Christy Gogu   |   May 24, 2017 

Growing up in Chandigarh, I spent a lot of time playing in the streets or parks near our home, usually with boys. Playing tag on and around monkey bars, running around or playing hide and seek. My sister and I didn’t have many toys or dolls. Our parents and uncle (who was a PE teacher at our school) encouraged us in sports and other extra-curricular activities. My sister was a Table-Tennis and Cycling champ and I used to try to keep up with her.

In my teenage years, when my Taekwondo coach couldn’t find a suitable sparring partner, he’d make me fight the boys or senior girls. I remember some boys calling me ‘Kaali ma’ (which means ‘black goddess’, a nickname for the Indian mythological warrior goddess, Durga). Though it was racist, I took it as a compliment and used it to fuel my sparring. I never talked about it at home.

When I left home for college, I had some trouble fitting in. It didn’t help that our engineering class of more than forty had only two girls. Maybe I was ragged a little extra for being a little different or defiant, I don’t know. I was often misunderstood for being ‘too free’ with boys. But it was also the time that God ensured that I grew closer to Him. He gave me a great Christian fellowship group and some amazing #friendsforlife in those years. Seniors who were kind to me, teachers who mentored me, and batch-mates I could have fun with, pray with and be real with.

Looking back, it was only in those years that I was learning to articulate myself, my feelings, fears and dreams, and get comfortable with who I was. I thank God for those amazing friends I had in the hostel, friends I shared those four years with, friends who talked openly with me and taught me to open up in return. I think that was one thing that I had missed out on as a child, one important thing I was not trained in. In our family, we were not very vocal about our deepest thoughts or feelings. My sister and I were loved, encouraged to dream and given freedom to follow our dreams, but I don’t remember many times of heartfelt sharing or open conversations.

Fast forward ten years, I moved to Delhi, closer to my parents and to Rajesh, now my husband. We started attending a new church, and I was eager to make friends quickly. I'm sure some of them must have thought ‘who is this new girl barging into our tight group’ but I couldn’t be bothered. I had learnt the value of friends and I wasted no time. Even if it were just a tiny group that I could belong to, share life with, learn from and give myself to. Also, I didn't want to be like those couples in college who had no life or friends outside of their ‘relationship’. My new friends at church were freely accepting of me, Punjabi-accented English and all. They warmly welcomed me and made me feel as if I had known them for years. Even when they shared common stories of their college times, I almost felt I had been there too. I am so thankful that I am still enriched by most of the friendships built in those first years in Delhi.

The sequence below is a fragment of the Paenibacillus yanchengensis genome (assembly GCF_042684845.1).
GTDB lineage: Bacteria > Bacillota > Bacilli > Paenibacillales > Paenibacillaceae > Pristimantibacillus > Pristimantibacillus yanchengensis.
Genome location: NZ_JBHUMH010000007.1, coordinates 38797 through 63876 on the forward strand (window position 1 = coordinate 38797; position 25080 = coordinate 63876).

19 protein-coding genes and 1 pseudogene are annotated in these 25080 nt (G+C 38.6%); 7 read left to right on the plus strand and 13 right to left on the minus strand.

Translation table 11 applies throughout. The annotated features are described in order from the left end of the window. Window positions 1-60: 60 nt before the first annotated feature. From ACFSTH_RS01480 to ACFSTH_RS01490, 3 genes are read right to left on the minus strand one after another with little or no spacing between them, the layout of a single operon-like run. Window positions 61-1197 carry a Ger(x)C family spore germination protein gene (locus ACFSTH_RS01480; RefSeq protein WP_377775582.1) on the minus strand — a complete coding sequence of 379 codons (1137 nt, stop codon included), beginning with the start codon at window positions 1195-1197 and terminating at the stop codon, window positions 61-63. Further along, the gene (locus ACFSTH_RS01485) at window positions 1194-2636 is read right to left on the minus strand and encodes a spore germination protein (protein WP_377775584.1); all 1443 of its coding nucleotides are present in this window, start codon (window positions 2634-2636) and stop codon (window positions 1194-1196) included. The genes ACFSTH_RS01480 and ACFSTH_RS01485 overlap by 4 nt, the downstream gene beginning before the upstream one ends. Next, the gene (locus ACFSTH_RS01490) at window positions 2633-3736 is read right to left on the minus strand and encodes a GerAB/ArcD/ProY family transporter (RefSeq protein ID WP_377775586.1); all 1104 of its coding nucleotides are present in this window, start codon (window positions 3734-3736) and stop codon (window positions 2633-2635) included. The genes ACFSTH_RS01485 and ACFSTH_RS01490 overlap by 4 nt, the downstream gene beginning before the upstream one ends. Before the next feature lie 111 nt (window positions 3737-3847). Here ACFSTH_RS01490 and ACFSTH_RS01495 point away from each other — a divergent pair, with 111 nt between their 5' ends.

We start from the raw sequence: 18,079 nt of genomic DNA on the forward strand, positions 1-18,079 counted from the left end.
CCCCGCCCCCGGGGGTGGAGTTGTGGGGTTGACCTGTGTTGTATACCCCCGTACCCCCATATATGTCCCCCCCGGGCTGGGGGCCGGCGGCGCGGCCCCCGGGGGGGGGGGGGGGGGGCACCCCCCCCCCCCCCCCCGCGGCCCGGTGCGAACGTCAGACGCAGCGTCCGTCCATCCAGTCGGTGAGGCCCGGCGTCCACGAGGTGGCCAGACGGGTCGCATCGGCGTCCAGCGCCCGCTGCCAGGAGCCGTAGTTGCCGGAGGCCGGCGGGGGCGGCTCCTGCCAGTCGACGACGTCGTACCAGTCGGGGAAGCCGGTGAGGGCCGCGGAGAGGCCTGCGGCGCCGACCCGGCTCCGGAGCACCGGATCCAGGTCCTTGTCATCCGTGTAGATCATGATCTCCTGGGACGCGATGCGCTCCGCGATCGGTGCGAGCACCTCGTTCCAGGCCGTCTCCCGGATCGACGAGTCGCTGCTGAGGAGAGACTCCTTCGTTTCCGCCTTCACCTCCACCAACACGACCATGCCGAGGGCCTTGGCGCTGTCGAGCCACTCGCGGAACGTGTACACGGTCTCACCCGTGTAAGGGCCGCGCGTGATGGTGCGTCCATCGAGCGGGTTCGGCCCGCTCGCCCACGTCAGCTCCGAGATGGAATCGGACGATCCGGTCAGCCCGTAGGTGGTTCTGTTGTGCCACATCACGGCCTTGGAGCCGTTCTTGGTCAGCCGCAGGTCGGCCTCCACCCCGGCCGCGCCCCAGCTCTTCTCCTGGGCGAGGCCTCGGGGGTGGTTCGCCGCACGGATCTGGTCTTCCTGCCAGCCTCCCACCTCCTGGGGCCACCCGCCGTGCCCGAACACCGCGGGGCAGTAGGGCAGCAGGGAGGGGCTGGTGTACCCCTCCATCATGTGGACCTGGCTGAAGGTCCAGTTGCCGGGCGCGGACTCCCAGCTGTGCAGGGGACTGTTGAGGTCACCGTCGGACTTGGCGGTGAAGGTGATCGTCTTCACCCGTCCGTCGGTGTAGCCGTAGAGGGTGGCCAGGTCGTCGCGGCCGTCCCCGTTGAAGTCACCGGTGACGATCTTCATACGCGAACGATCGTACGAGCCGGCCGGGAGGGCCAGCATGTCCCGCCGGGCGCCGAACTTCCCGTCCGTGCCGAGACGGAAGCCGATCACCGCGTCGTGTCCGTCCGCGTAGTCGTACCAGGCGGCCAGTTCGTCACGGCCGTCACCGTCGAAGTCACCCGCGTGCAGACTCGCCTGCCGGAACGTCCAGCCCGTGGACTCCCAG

“In friendship...we think we have chosen our peers. In reality, a few years' difference in the dates of our births, a few more miles between certain houses, the choice of one university instead of another...the accident of a topic being raised or not raised at a first meeting--any of these chances might have kept us apart. But, for a Christian, there are, strictly speaking, no chances. A secret master of ceremonies has been at work. Christ, who said to the disciples, "Ye have not chosen me, but I have chosen you," can truly say to every group of Christian friends, "Ye have not chosen one another but I have chosen you for one another." The friendship is not a reward for our discriminating and good taste in finding one another out. It is the instrument by which God reveals to each of us the beauties of others.”